Kanaan Finally Wins The Indianapolis 500

Tony Kanaan pumps his fist after winning his first Indianapolis 500 on Sunday at Indianapolis Motor Speedway. (Dave Heithaus Photo)
Tony Kanaan pumps his fist after winning his first Indianapolis 500 on Sunday at Indianapolis Motor Speedway. (Dave Heithaus Photo)

SPEEDWAY, Ind. – In terms of competition, this was an Indianapolis 500 for the ages – smashing the record for most lead changes by 34 and for the fastest Indy 500 of all-time with an average speed of 187.433 miles per hour.

In terms of storylines, however, it was an Indianapolis 500 for immortality, as popular, hard-luck driver Tony Kanaan finally shed his image as “Best driver to never win an Indy 500.”

Kanaan’s victory in Sunday’s 97th Indianapolis 500 was popular from beginning to start as he drew the loudest ovation from the crowd of over a quarter-million spectators in driver introductions to the final decisive moment when it was clear that Kanaan had finally won the Indy 500 for the first time in his career. The roar from the fans that watched this most unique and unusual race loudly cheered the popular Brazilian driver who became the 100th face that will be etched onto the BorgWarner Trophy.

“It was just a good day,” Kanaan said. “I was extremely confident. But I think with the past 11 years, I’ve been through everything here, I had no expectations. I said, you know what, we do what we can, put ourselves in a good position.”

He did that on Sunday in an incredible Indianapolis 500.

It was spectacular, it was sensational, it was stupendous it was unprecedented – that is what makes the Indianapolis 500 the greatest race in the world because of the unexpected. Nobody had any idea who would win Sunday’s race and that was obvious when Graham Rahal brought out the yellow flag after he did a full spin exiting the second turn, slid across the track and hit the inside wall.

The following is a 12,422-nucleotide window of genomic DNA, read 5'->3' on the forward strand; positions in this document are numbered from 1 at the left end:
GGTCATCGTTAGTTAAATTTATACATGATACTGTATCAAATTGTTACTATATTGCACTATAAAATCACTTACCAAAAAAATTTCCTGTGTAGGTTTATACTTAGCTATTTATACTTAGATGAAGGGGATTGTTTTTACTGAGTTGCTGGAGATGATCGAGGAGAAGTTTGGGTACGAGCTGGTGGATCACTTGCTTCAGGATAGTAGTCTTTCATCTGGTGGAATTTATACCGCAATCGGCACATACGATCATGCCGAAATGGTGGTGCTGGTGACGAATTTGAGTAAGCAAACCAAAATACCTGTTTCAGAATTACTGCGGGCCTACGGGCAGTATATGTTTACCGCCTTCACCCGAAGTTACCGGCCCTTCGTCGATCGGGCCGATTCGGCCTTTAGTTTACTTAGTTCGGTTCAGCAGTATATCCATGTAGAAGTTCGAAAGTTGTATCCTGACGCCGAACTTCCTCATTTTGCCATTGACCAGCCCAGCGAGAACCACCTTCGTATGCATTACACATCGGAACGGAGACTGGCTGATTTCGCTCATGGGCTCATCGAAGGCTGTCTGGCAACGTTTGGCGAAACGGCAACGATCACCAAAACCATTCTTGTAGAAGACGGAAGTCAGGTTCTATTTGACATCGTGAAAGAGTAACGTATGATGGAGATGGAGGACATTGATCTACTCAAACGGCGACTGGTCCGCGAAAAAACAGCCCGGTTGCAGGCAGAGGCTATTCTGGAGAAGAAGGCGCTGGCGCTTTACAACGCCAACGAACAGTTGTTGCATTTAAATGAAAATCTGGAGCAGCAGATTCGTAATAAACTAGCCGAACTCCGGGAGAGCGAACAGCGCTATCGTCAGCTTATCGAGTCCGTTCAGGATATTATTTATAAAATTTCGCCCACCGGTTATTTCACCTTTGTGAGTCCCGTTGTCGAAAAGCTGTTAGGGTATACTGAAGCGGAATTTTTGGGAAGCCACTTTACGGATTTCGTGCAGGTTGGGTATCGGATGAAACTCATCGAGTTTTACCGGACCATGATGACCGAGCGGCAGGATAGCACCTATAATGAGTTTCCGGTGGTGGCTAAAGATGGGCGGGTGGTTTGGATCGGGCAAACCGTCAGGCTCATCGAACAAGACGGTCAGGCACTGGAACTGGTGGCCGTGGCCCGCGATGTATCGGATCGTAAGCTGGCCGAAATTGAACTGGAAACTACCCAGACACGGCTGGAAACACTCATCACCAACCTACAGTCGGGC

Kanaan was one of 19 drivers on the lead lap and running behind leader Ryan Hunter-Reay but in front of rookie Carlos Munoz, Marco Andretti and Justin Wilson. When the green flag flew on Lap 198 there were three laps left to settle the Indianapolis 500 but in a race that featured so much passing, few expected it would go green all the way to the checkered flag.

Kanaan, Hunter-Reay and Munoz went three-wide for the lead and it was Kanaan that muscled his way to the front in turn one. But when three-time Indy 500 winner Dario Franchitti went high in the first turn he crashed in the short chute and the yellow light came on for good. Kanaan could follow the pace car for the final laps and take the checkered flag just behind three-time Indy 500 winner Johnny Rutherford, who was driving the Pace Car.

Kanaan drove to victory in his 12th Indy 500 start and didn’t let torn ligaments in his right thumb keep him from his drive to victory.

“When it was six laps to go, went yellow, I wasn’t in the lead, I said, ‘This might be the day, today might be the day, because I was in Ryan’s position plenty of times,” Kanaan recalled. “I knew I had to get the lead on the restart because it could be a yellow, which happened to me plenty of times here, and it did.

“How life is funny. The yellow was my best friend.”

“I never had a doubt I could win this thing. I talked about it many times that I could do it or not, but this place is still going to be special. Today it worked.”

Last year’s 34 lead changes established a race record but that was doubled this year with 68. Green flag racing last an astounding 133 straight laps from Lap 61 to 193 – the longest green-flag period in Indianapolis 500 history since caution flag laps were recorded beginning in 1976. There were only five cautions for 21 laps in the 200-lap contest. After Team Penske rookie driver A.J. Allmendinger led laps 98-111 Hunter-Reay was the only other driver from that point on that led more than five laps when he was in front for six.

“It was a chess game,” Kanaan said. “It’s funny enough because I don’t know how to play chess.”